There are other memorable developments. Like the scene where she paints a pentacle on the floor of the children's room so she can sit in it and evoke another spirit to defeat the devil. As well as the parts where she keeps hearing a baby cry and sees a jar of her homemade jam turn into a frightening gooey substance. Spielberg's shaky camera and unsteady tracking shots heighten the suspense while she continues to unravel. These stylistic elements, combined with the actress's riveting performance, show us how the character is waging war to make sense of the phenomena and to get herself right in the head. But will she succeed this time or will she lose control again?

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I wish Universal or who ever owns the rights to some of these classic made for TV horror-thrillers would give them a good DVD set release.  " The Night Stalker" scared the hell out of me when I saw it  - I had to turn all the light in the house on and I still could not watch the ending.   Karen Black gives a real tour de force performance in "Trilogy of Terror"

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On 3/25/2018 at 4:42 PM, TopBilled said:

At the moment I am watching SOMETHING EVIL, a 1972 TV movie that Spielberg made after DUEL. Sandy Dennis plays an unstable artist and mother of two who becomes increasingly distraught when she realizes the devil is in her house. It doesn't help that her husband is away working all the time.

A kind old neighbor (Ralph Bellamy) tells her about things that will help the family overcome the devil. Dennis is great at playing neurotic characters. One day, while the husband is gone, she loses control because her son (Johnny Whitaker) didn't stay away from the shed where she believes the evil spirit resides. She beats him to a pulp, then apologizes.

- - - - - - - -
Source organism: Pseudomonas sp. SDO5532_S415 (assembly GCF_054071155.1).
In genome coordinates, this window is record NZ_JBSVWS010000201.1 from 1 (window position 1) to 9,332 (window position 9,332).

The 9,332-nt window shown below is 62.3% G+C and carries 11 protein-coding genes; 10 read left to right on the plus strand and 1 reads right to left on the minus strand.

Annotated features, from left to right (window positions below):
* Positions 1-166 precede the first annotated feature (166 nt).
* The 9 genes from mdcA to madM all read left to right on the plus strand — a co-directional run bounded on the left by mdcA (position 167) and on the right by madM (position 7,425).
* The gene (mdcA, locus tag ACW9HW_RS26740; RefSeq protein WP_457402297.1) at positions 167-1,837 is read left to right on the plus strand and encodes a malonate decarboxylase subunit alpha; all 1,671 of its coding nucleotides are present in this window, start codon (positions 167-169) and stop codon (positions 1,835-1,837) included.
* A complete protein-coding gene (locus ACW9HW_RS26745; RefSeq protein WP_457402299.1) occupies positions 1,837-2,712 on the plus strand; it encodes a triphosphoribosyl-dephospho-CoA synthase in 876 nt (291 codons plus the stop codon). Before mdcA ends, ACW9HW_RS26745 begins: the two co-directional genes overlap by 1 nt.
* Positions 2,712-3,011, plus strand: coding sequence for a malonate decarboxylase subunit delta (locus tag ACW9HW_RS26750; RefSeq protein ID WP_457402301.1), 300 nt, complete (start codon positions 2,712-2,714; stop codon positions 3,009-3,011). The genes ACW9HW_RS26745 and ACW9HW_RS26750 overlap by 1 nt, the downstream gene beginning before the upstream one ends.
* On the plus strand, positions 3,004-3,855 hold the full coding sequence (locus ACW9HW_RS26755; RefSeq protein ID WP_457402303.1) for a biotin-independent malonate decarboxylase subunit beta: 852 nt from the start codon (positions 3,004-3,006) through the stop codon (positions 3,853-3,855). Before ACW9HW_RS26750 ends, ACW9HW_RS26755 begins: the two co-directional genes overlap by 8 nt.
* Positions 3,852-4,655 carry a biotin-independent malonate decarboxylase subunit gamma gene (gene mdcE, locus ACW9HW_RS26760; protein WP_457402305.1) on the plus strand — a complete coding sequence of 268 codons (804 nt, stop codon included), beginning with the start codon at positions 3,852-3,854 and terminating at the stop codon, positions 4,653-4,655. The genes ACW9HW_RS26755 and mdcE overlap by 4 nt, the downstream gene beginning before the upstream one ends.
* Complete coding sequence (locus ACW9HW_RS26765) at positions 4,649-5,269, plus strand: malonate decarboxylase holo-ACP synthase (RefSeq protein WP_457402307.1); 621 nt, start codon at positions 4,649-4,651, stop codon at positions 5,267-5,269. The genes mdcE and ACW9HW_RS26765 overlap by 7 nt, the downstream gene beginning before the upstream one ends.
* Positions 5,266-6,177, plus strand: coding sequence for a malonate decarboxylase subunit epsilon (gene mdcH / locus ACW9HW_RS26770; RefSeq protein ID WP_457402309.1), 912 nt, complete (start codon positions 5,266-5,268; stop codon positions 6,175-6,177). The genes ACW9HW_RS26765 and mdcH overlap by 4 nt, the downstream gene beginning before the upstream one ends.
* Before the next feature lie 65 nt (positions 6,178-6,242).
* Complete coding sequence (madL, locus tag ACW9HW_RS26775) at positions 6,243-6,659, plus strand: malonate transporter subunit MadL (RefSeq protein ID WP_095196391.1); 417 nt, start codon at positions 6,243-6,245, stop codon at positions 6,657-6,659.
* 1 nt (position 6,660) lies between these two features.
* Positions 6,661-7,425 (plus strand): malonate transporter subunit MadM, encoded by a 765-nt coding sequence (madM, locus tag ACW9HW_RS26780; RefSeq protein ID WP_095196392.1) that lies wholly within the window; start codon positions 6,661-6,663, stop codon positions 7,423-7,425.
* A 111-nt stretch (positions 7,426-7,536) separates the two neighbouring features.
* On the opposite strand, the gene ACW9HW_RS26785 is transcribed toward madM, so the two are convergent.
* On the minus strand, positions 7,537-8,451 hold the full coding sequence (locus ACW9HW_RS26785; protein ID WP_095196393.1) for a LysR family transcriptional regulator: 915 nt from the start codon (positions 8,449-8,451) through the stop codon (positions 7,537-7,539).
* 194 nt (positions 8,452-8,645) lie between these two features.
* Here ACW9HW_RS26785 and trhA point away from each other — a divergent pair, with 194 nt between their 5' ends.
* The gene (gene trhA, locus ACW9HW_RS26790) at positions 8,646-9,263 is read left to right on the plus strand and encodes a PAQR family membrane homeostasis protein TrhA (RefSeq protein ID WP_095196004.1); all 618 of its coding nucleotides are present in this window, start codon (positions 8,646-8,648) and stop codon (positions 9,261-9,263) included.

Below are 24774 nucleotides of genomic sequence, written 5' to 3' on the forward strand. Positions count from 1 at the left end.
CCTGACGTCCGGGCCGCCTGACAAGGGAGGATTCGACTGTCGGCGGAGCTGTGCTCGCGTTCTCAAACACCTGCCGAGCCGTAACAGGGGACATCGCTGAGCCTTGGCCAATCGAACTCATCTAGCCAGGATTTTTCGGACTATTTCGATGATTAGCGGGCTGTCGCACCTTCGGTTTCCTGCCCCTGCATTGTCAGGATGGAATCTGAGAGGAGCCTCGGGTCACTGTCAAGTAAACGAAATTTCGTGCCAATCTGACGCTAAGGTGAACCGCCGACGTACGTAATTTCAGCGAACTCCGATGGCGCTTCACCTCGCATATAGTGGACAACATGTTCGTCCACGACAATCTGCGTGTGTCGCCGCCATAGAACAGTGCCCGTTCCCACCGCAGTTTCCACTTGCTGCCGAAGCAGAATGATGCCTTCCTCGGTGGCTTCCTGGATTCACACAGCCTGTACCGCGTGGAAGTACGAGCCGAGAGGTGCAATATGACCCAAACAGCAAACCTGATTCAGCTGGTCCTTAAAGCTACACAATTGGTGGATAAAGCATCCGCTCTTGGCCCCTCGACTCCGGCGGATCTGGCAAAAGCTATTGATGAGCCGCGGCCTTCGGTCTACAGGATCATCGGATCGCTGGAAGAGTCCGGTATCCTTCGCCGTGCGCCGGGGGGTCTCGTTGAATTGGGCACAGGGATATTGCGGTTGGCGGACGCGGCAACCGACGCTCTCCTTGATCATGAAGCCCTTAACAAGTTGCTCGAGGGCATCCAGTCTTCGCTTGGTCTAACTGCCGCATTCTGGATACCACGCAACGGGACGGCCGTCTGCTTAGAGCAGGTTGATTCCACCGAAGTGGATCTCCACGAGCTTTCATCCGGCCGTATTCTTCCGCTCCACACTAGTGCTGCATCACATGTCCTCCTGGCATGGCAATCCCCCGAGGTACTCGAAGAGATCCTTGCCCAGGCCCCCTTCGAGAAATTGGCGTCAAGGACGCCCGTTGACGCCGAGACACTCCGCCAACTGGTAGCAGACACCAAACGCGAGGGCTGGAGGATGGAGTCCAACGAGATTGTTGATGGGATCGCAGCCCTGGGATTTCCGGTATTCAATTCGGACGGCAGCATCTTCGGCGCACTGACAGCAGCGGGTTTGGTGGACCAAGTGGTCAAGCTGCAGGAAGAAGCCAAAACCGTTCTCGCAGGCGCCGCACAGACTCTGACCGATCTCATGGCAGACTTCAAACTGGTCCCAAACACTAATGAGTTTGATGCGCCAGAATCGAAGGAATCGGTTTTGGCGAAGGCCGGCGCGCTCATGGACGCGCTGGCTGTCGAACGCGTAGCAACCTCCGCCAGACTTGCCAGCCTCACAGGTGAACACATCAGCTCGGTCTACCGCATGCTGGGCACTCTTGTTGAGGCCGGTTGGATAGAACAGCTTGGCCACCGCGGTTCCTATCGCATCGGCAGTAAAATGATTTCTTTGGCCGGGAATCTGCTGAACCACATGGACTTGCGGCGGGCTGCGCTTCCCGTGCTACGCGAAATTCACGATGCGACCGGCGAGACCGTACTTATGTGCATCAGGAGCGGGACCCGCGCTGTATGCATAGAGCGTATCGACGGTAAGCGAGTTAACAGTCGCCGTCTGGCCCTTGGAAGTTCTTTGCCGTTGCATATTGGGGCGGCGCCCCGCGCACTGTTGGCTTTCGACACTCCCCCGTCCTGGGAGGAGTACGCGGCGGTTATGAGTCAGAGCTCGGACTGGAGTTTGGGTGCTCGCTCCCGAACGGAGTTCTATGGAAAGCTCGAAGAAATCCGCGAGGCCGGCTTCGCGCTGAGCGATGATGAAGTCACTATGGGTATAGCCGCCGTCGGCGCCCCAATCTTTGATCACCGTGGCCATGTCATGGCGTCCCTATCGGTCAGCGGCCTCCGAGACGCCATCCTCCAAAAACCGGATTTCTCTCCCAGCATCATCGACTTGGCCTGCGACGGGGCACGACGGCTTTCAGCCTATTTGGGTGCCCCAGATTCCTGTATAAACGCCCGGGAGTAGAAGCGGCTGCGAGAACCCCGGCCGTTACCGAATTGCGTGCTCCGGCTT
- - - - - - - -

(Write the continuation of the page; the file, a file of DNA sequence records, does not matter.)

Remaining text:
Later she realizes something horrible came over her, as if she'd been possessed when she violently disciplined the boy. But even though she's now slightly more rational, other disturbances continue to occur. 

There are other memorable developments. Like the scene where she paints a pentacle on the floor of the children's room so she can sit in it and evoke another spirit to defeat the devil. As well as the parts where she keeps hearing a baby cry and sees a jar of her homemade jam turn into a frightening gooey substance. Spielberg's shaky camera and unsteady tracking shots heighten the suspense while she continues to unravel. These stylistic elements, combined with the actress's riveting performance, show us how the character is waging war to make sense of the phenomena and to get herself right in the head. But will she succeed this time or will she lose control again?

Screen shot 2018-03-25 at 2.51.43 PM.png

I watched the movie right after I read your review last night, and I'm glad I did. It's a good horror story, with an excellent performance by Sandy Dennis.

Thank you for the recommendation.

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23 minutes ago, Arsan404 said:

I watched the movie right after I read your review last night, and I'm glad I did. It's a good horror story, with an excellent performance by Sandy Dennis.

Thank you for the recommendation.

I'm so glad you had a chance to watch it. They don't make actresses like her anymore. Brilliant performer.

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On 3/25/2018 at 5:12 PM, ChristineHoard said:

Don't forget about Karen Black in Trilogy of Terror.  The last story is excellent.  Robert Bloch wrote it. 

 Is Duel horror?  I think so.  Great film that was a TV movie.  Dennis Weaver is quite good in this early Spielberg offering.